"My personal style as a chef really tends toward charring and deep caramelization. This skillet has an ability to get hotter than other skillets in the kitchen," he says. "If I need to put a sear on something, this is the most powerful pan." (Carbon steel pans conduct heat extremely evenly, and quickly compared to cast iron skillets.)
And he doesn't stop at steaks. According to Cohen, the same fry-pan also makes an ideal vessel for creamy, cheesy pasta, thanks to its high, sloped walls:
"Giving myself enough room to comfortably operate in the kitchen is really important to me," he says. "A big skillet’s like a luxury apartment." His cacio e pepe technique, shown above, centers on using the extra space to really emulsify cheesy, saucy pasta with minimal effort.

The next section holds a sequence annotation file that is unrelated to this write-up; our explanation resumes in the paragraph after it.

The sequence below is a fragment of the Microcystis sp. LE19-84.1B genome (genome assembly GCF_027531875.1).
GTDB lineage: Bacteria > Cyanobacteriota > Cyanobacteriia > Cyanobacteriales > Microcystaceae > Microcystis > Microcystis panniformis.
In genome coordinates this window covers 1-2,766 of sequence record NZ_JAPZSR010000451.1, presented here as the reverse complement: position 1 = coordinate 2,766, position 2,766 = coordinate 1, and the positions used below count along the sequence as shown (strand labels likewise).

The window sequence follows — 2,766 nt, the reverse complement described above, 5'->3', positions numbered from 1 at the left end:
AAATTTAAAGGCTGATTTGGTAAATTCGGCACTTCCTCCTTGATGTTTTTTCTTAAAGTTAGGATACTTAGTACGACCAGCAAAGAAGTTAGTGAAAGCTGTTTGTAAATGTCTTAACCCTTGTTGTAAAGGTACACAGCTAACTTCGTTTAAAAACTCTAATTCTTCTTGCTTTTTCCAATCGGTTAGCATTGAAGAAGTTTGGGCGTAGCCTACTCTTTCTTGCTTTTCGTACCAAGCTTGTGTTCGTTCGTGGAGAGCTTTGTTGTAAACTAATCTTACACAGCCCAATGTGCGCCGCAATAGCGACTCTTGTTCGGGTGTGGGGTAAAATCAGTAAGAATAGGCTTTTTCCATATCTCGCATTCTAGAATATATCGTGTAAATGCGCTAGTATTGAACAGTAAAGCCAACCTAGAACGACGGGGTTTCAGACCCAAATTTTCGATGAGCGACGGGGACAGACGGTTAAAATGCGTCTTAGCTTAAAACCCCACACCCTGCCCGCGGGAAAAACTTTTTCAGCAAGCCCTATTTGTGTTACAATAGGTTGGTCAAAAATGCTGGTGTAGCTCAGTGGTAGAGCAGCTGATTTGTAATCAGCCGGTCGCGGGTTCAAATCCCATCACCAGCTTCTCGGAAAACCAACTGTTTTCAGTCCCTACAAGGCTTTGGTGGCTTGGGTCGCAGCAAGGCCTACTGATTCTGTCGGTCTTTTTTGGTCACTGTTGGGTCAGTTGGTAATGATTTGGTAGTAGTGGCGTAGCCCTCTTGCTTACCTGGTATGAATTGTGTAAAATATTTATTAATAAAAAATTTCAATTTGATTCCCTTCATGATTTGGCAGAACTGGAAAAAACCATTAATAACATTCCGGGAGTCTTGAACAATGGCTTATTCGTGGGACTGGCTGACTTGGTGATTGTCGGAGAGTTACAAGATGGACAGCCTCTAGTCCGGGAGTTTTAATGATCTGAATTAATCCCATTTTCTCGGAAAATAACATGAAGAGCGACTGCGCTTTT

De Buyer has been making cookware since 1830, and everything—down to the bee's wax coating sprayed on the exterior—is made in France. Aptly, Cohen also recommends using the fry-pan to get an especially deep crust and creamy center on dishes like gratins.
"I think of cooking as a race sometimes, where you want to get as much color as you can as fast as you can before the ingredient overcooks. If your pan can get hot enough and stay hot, you’re able to sear things so they're crispy-soft."
Ella Quittner is a contributing writer and the Absolute Best Tests columnist at Food52. She covers food, travel, wellness, lifestyle, home, novelty snacks, and internet-famous sandwiches. You can follow her on Instagram @equittner, or Twitter at @ellaquittner. She also develops recipes for Food52, and has a soft spot for all pasta, anything spicy, and salty chocolate things.
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